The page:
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Haley Zaremba

Haley Zaremba

Haley Zaremba is a writer and journalist based in Mexico City. She has extensive experience writing and editing environmental features, travel pieces, local news in the…

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Republican Party Struggles To Find Common Ground On Energy Policy

  • Republican Party is attempting to introduce a major energy bill.
  • The party's fractured nature and competing interests are posing challenges to the bill's success.
  • The fate of the bill remains uncertain.
Politicians

The Republican Party is preparing to introduce its first major legislation since it took control of the House of Representatives in the November midterm elections. The GOP wants to use its House majority to push through a major energy bill that will serve as a key part of the party platform for the current term, setting the scene for the upcoming presidential election in November 2024. The problem is that the party is more fractured than ever while the GOP has the floor. Multiple contentious and competing interests are reflected in the kitchen-sink-style energy package. 

House Speaker Kevin McCarthy is attempting to unify his party under a common mission through the banner bill, which is slated to include ideas from around 20 different popular GOP bills new and old, such as ramping up drilling on federal lands, condemning President Joe Biden’s Keystone XL pipeline pause, and easing environmental reviews of energy and mining projects. While this grab-bag of popular GOP platform points could bring sparring Republican Party members under the same big tent, it could also backfire in a big way. As Politico reported earlier this week, the energy package’s “wide-ranging appeal across the GOP’s ideological spectrum also creates more pressure points for McCarthy to manage. He’ll have zero room for error and face a herculean task in preventing last-minute changes on the floor that could risk unraveling the entire plan.”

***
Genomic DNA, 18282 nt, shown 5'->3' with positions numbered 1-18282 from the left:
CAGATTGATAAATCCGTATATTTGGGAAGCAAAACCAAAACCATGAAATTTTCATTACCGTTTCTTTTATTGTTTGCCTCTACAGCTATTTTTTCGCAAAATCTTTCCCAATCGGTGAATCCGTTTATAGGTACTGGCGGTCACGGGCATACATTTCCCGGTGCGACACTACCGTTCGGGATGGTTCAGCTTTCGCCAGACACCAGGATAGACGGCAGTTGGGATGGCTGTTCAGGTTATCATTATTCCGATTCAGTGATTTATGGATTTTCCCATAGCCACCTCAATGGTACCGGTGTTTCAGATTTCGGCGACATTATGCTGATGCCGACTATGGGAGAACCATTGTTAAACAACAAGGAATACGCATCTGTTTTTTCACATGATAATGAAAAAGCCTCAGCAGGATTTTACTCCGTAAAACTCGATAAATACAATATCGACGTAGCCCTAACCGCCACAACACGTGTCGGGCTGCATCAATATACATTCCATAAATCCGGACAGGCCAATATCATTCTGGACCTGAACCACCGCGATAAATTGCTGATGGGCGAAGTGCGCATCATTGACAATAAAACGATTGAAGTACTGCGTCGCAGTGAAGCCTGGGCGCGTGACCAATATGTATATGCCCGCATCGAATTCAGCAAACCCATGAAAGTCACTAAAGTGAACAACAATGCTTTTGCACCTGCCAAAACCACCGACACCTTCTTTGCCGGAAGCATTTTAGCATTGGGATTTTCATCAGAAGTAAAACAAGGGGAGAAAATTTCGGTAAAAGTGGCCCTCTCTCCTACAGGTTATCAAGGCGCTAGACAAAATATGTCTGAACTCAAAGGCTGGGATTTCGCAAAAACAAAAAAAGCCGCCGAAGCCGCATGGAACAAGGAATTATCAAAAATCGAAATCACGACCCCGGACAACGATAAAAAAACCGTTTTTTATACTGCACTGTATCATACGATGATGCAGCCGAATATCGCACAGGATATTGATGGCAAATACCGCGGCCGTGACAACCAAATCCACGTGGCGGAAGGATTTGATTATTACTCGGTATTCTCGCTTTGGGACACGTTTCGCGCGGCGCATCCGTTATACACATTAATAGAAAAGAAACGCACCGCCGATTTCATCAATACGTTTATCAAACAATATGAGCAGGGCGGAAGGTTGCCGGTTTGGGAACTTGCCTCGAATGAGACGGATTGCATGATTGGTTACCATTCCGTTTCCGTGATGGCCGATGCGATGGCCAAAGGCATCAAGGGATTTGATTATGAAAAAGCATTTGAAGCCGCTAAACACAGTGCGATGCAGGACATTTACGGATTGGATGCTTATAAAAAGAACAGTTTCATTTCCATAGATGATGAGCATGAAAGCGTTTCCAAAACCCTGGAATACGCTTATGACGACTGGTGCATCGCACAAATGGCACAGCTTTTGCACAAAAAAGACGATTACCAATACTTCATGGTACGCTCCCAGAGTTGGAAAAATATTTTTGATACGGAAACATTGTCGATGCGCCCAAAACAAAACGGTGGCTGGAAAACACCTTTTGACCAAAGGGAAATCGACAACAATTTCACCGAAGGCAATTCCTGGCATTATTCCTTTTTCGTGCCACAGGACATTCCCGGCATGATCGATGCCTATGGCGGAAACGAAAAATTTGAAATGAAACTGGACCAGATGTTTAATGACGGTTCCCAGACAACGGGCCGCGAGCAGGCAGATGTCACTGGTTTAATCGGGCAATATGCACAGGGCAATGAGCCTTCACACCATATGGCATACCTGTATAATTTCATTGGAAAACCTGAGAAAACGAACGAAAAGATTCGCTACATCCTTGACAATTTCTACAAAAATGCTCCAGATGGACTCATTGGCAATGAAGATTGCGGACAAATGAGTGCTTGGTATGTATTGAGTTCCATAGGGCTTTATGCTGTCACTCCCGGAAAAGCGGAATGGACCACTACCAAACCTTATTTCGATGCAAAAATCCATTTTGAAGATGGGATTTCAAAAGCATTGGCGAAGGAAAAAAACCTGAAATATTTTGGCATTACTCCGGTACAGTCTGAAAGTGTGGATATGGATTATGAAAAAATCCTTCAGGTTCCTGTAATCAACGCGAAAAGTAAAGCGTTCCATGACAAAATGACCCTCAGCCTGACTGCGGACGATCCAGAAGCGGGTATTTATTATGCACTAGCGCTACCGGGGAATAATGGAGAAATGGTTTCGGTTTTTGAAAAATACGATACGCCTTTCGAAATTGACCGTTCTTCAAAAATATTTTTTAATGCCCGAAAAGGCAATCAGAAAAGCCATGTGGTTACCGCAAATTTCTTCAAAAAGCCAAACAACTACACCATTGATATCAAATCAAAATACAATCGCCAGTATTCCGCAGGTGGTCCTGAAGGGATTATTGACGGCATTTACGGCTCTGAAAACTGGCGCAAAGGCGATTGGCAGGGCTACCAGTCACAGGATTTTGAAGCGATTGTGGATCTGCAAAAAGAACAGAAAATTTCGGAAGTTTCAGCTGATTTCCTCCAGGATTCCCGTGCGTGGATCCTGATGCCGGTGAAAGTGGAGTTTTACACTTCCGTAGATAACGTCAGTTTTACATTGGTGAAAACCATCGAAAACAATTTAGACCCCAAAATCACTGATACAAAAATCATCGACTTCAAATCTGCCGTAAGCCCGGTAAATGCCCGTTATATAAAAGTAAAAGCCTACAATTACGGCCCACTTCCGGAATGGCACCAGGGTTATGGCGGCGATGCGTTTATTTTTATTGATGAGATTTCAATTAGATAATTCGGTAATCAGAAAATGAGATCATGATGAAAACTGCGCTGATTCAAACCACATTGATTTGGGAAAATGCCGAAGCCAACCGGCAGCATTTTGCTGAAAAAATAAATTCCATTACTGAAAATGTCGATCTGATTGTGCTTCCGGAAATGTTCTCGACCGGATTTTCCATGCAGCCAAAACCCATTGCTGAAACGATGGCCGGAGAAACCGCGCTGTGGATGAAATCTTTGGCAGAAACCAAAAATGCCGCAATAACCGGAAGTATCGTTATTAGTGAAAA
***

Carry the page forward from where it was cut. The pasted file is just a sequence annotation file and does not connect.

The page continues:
While Republicans have a 5-vote lead over democrats in the House of Representatives, they could easily fail to secure more than five votes in the current fractured climate. Each of the bills that make up the new package has a support committee, but uniting these committees around the amendments process is going to be a tall order. If the bill loses the support of just one of these support committees, it loses the vote. 

And losing just one committee would be a pretty good result compared to the current House’s voting track record. So far, nothing in the new congressional session has been easy for the Republican party. Electing McCarthy as the Speaker took 15 rounds of voting to gain enough buy-in from the various GOP factions. In light of these challenges, critics think that McCarthy’s target to vote through the proposed energy bill at the end of  March is likely wishful thinking. 

Even though the bill could be gridlocked for the foreseeable future, it has already drawn a lot of heat and pointed criticism from across the aisle. Democratic Representative Alexandra Ocasio Cortez has referred to the proposed package as a “fossil fuel industry wishlist.” While the GOP has argued that measures boosting fossil fuel production are necessary for shoring up U.S. energy independence, Cortez argued that their real interest is in increasing profits. It is true that, according to Yahoo!Finance, “America is more energy independent than ever.” 

The bill hasn’t fared much better in the public eye. This week, an opinion piece published by Esquire dismissed the ‘marquee’ energy plan as phoned-in and toothless, saying that the bill merely “reheats tired ideas.” But not all of the ideas in the bill are tired. 

The proposed bill will represent the party’s first big pushback against current energy permitting rules, which are in such legitimate need of retooling that this provision alone could garner bipartisan support. The hope is that permitting will be the big ticket issue that wins Joe Biden’s signature on the bill's final version – assuming that it ever gets through the amendment stage to earn the “final version” title. Permitting is a major issue in energy expansion, and is currently keeping billions of dollars in clean energy subsidies from Biden’s Inflation Reduction Act tied up in red tape.

But for now, a bipartisan deal is far from materializing, the GOP continues to fight amongst its own ranks, and the rhetoric around the package continues to heat up by the day. 

By Haley Zaremba for Oilprice.com 

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